12 Balanced Assessment: Meeting the Needs of All Stakeholders Administer annual accountability testingAdminister annual accountability testing Develop interim, short-cycle or benchmarkDevelop interim, short-cycle or benchmark Ensure ongoing, accurate classroom assessments for and of learningEnsure ongoing, accurate classroom assessments for and of learning Consider the student as the most influential user of assessment informationConsider the student as the most influential user of assessment information

13 Assessment for Learning Rick Stiggins

14 Overview SummativeFormative Reason To Inform Focus Assessment OF Learning Assessment FOR Learning Check Status Improve Learning Others about students Students about themselves Standards Enabling Targets

15 Example Place in Time Use Assessment OF Learning Assessment FOR Learning High Stakes External Assessments Assessments that diagnose needs or help students see themselves improve An event after learning A process during learning SummativeFormative

16 Two Purposes for Assessment SUMMATIVE Assessments OF LearningAssessments OF Learning –How much have students learned as of a particular point in time? FORMATIVE Assessments FOR LearningAssessments FOR Learning –How can we use assessment information to help students learn more?

17 FORMATIVE ASSESSMENT: All those activities undertaken by teachers and by their students [that] provide information to be used as FEEDBACK to modify the teaching and learning activities in which they are engaged. --Black & Wiliam, 1998

18 Formative or Summative? Unit Assessments Unit Assessments

19 Formative or Summative? Students take sentence strips and put them in order by the sequence of events in the story. Students take sentence strips and put them in order by the sequence of events in the story.

20 Formative or Summative? Running Records Running Records

21 Formative or Summative? Qualitative Spelling Inventory Qualitative Spelling Inventory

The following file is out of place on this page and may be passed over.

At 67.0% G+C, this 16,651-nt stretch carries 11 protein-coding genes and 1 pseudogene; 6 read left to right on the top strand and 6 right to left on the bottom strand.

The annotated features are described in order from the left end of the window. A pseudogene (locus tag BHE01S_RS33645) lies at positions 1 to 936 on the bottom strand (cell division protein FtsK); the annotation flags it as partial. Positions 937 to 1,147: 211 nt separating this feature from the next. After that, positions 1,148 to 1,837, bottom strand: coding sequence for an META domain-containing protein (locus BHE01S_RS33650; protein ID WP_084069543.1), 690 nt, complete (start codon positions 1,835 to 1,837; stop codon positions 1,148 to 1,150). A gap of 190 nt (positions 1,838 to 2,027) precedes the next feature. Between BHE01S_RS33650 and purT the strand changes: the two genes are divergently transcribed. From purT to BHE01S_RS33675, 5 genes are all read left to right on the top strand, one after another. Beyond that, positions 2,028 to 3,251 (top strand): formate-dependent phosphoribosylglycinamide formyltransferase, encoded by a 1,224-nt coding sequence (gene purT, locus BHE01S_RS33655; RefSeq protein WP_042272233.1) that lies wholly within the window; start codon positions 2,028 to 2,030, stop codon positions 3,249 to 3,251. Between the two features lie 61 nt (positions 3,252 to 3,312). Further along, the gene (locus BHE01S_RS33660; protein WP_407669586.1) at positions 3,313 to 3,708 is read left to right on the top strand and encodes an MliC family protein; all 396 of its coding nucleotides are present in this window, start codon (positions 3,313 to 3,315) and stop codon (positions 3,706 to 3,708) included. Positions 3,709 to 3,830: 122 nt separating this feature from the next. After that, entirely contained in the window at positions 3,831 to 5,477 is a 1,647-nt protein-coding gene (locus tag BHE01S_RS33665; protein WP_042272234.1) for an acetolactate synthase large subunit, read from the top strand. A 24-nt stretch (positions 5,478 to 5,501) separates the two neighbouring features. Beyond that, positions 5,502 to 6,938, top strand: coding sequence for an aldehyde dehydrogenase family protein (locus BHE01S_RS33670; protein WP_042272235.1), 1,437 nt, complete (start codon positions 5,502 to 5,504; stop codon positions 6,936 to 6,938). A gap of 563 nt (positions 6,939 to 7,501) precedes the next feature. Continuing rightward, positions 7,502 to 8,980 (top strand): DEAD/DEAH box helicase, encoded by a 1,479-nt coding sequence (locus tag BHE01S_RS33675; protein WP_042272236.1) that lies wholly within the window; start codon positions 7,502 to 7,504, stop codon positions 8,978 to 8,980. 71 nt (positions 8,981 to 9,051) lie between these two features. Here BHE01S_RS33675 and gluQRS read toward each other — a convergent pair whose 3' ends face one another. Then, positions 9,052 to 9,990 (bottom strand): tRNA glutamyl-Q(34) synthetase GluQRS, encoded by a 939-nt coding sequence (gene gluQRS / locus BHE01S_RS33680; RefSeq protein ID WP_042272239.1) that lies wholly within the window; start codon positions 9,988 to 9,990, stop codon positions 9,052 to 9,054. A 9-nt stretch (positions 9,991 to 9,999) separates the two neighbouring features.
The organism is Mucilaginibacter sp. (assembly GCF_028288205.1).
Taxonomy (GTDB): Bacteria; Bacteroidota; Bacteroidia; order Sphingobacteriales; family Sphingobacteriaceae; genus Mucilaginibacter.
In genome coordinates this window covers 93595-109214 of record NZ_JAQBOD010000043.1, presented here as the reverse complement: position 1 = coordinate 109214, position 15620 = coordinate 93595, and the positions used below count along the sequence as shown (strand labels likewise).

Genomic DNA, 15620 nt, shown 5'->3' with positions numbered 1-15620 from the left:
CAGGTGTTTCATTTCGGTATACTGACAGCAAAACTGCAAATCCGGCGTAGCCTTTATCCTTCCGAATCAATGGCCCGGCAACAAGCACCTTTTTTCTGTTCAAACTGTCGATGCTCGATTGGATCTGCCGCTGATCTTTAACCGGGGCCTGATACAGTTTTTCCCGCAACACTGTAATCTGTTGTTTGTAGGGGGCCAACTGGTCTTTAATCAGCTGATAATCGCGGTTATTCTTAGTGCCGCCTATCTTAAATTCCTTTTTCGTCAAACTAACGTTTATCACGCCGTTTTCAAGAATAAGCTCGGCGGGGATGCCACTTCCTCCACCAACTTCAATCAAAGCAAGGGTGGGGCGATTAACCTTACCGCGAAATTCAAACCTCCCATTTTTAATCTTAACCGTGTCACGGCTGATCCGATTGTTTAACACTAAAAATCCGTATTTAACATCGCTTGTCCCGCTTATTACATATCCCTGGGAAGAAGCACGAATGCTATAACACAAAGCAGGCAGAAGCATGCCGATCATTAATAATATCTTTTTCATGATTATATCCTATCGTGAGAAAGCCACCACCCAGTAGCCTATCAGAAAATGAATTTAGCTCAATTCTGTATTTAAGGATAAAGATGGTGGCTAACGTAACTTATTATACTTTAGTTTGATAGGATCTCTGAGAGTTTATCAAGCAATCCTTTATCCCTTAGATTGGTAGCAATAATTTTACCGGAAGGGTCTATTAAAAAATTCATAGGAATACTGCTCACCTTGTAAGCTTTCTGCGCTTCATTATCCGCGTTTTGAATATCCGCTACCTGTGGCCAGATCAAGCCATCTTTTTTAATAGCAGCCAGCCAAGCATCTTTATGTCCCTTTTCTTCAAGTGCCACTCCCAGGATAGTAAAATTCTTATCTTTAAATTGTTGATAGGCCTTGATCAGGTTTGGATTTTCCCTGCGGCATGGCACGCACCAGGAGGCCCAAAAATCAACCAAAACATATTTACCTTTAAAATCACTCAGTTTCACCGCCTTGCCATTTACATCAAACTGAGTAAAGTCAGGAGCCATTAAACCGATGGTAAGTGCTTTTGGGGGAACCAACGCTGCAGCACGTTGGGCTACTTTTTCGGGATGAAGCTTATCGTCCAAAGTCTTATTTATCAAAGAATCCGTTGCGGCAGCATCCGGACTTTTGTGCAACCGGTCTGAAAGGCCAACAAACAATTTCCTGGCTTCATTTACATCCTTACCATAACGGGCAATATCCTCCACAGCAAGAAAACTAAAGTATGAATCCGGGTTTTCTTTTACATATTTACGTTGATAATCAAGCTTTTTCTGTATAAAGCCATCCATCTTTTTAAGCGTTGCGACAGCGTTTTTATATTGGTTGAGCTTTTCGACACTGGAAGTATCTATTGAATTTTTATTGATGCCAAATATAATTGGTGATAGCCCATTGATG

22 Formative or Summative? Completing a T Chart to draw connections between Corretta Scott King and Rosa Parks independently. Completing a T Chart to draw connections between Corretta Scott King and Rosa Parks independently.

23 Formative or Summative? Weekly Assessments Weekly Assessments

24 When the cook tastes the soup, thats formative. When the guest tastes the soup, thats summative. Robert Stake

25 Teachers use formative assessment to inform instructional methods… at the very least, teachers should check for understanding every 15 minutes. -Douglas Fisher -Douglas Fisher Checking for Understanding

26 Key IDEA: Formative assessment can and should be done BY STUDENTS, as well as by teachers. The key to improvement is how students and teachers use assessment information.

27 Balanced Assessment FORMATIVE Formal and informal processes teachers & students us to gather evidence for the purpose of improving learning SUMMATIVE Assessments that provide evidence of student achievement for the purpose of making a judgment about student competence or program effectiveness. ASSESSMENT FOR LEARNING Use assessments to help students assess & adjust their own learning. ASSESSMENT FOR LEARNING Use formal & informal classroom assessments to inform teachers decisions. FORMATIVE USES OF SUMMATIVE DATA Use summative results to inform what comes next for individuals or groups of students.

28 Keys to Classroom Assessment Key 1: Clear PurposeKey 1: Clear Purpose Key 2: Clear targetsKey 2: Clear targets Key 3: Sound Assessment DesignKey 3: Sound Assessment Design Key 4: Effective CommunicationKey 4: Effective Communication Key 5: Student InvolvementKey 5: Student Involvement

29 Seven Strategies of Assessment FOR Learning 1.Clear & Understandable Vision of Target 2.Examples/models of strong & weak work 3.Regular Descriptive feedback 4.Teach Students to Self-Assess & Set Goals. 5.Focus on One Aspect 6.Teach Focused Revision 7.Engage students in Self-Reflection

30 What we choose to evaluate and how we choose to evaluate delivers powerful messages to students about those things we value. Students view their learning and their sense of worth through the lens we help them construct unless they cannot bear to look through it. Staytor and Johnson, 1990

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32 %ile improvement increase Starting percentile 50th Starting percentile 50th Teacher assessment effectiveness Student Achievement Increase of 34%ile to 84%ile 13%ile increase to 63%ile

33 %ile improvement increase Starting percentile 50th Starting percentile 50th Teacher assessment effectiveness Student Achievement Increase of 49%ile to 99%ile 28%ile increase to 78%ile

34 John Hattiereviewed 7,827 studies on learning and instruction. Conclusion… The most powerful single innovation that enhances achievement is feedback. The simplest prescription for improving education must be dollops of feedback.

35 Like most things in education, classroom assessment enhances student achievement under certain conditions only. Feedback from classroom assessments should provide students with a clear picture of their progress on learning goals and how they might improve Feedback from classroom assessment should encourage students to improve. Classroom assessment should be formative in nature. Formative classroom assessments should be quite frequent.